My family throve on secrets. There was a divorce in the family in the early 1920's. Nobody divorced then. I have cousins that I don't know. I might even have aunts and uncles that I don't know. My mother's half-sister was an opera singer, but we don't have any record of her.
Folks talk about having character bios. To me, they're very important. But a little mystery might help, too. I can have a bio and family tree up to a point and then, my character can start looking. I can explain away behavior that might not be consistent with the family she grew up with, not knowing she carries baggage and DNA from a totally separate group. Life can be fun!
Secrets about health drive me mad. Some of these secrets can kill a family member if they don't know that something like diabetes runs in the family. There they are with the symptoms and thinking, it can't be _____ or ____. There's no family history.
Miss Marple would have a field day with secrets. I'm not a mystery writer myself, but I do enjoy them. And I can add a little mystery to my own stories to keep them fresh and alive. Nothing like a good dose of incest in a family, hidden for decades. *shivers*
I went to my Skyline meeting on Saturday and we talked about characters and how to keep them from being two-dimensional. We talked about bios and characters studies and using all kinds of 'tools' from other writers/presenters.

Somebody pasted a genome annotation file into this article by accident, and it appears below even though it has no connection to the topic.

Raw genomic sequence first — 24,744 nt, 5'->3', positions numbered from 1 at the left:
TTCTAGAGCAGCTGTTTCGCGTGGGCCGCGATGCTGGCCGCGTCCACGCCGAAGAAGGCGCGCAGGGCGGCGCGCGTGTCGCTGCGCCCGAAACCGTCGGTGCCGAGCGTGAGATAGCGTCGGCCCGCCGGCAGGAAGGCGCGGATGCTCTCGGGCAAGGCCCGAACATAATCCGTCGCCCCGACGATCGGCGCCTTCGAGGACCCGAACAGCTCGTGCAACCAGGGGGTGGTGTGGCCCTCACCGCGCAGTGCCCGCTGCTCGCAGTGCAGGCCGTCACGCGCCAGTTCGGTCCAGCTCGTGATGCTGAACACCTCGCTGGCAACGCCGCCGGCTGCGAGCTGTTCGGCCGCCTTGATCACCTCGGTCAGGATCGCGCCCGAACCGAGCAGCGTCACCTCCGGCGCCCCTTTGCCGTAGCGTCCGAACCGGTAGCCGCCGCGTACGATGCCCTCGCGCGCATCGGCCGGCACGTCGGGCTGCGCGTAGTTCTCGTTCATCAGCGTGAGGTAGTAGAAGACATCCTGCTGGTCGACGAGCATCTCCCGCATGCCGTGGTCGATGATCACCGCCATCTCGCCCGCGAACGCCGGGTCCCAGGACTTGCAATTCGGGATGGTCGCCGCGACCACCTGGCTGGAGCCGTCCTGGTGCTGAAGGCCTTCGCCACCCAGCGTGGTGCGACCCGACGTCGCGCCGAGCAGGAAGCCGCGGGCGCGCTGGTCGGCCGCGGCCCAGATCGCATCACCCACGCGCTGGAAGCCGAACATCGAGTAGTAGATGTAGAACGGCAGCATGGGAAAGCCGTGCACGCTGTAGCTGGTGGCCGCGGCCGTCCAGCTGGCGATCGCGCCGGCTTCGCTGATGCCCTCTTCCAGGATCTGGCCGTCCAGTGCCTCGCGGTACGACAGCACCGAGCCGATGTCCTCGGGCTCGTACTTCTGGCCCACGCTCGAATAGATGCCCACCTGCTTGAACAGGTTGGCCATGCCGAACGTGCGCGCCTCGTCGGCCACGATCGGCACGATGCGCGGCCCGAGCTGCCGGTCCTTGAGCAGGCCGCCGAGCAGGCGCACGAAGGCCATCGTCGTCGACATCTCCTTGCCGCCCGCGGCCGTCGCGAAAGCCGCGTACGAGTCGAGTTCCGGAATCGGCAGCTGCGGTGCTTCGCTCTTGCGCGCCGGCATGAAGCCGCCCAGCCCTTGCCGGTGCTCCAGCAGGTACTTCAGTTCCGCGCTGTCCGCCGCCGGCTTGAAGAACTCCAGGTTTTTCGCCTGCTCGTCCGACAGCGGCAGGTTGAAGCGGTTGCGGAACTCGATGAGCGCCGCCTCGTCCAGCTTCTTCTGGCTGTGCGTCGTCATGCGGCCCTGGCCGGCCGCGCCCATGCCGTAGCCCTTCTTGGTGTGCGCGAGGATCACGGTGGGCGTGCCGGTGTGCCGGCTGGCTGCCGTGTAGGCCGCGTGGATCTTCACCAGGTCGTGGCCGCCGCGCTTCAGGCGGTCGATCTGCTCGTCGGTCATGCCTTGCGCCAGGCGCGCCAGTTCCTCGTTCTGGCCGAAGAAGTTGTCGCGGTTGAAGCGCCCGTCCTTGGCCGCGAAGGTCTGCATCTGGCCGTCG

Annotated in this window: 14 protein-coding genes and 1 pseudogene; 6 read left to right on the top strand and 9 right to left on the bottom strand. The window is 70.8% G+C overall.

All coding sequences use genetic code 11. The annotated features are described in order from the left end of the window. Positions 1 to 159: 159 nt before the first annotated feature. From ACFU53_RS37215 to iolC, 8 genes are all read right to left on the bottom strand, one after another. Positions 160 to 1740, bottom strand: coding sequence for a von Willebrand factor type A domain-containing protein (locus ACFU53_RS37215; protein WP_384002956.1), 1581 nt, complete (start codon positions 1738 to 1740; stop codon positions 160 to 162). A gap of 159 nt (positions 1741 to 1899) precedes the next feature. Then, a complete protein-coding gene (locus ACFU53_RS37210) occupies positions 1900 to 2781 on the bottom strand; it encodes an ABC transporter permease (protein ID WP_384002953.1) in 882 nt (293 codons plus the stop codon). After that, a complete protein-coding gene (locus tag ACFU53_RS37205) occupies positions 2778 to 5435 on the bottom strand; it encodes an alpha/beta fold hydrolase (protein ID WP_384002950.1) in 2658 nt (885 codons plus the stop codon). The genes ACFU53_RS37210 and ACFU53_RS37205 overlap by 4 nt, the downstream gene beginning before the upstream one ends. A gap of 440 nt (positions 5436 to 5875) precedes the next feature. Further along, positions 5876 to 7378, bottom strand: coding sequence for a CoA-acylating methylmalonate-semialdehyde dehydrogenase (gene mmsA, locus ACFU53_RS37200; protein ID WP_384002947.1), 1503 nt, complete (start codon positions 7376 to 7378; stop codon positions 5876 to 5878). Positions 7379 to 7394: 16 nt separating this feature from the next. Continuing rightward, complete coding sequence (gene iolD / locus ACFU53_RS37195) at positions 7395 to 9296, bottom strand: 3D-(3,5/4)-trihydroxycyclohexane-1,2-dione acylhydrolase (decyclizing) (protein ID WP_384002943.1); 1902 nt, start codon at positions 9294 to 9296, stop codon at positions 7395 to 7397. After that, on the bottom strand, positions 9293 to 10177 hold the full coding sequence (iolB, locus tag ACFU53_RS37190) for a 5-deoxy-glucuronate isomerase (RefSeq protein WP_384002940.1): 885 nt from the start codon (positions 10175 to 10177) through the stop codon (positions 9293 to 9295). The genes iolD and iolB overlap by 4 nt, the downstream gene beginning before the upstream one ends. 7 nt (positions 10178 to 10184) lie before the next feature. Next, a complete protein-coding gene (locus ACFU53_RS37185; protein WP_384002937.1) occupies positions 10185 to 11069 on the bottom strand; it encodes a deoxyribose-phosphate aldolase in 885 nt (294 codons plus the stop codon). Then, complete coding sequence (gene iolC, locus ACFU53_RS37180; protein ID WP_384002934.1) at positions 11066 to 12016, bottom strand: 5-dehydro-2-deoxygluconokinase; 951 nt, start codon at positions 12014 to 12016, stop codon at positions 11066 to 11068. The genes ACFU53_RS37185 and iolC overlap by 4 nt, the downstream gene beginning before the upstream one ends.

Found an absolutely awesome one here. I'm printing them all out and will share them with my writing buddies. Hope you enjoy them, too. (This is an educational/teachers site, but I find it helpful.)
This one is totally focused towards character development. These are some of the basic questions we have to ask our Muse, but some of the questions towards the bottom delve deeper.
I like this one more. Definitely more introspective questions. Anything I can do to learn more about my character is great. However, I like her to surprise me, now and again.
As for the meeting: we had a great time. My MS was critiqued and I felt good about it. There were suggestions, but overall, I was told to keep writing. I take that as a compliment (if I don't delve too far. giggle giggle)
I had critiqued an MS and the member was there so I shared my thoughts with her. That's when we got into the discussion about character development.
All in all, a good two hours spent in total writing mode. Picked my enthusiasm up by the bootstraps. I left the meeting feeling exhilarated. I still do.
Life is exhilarating.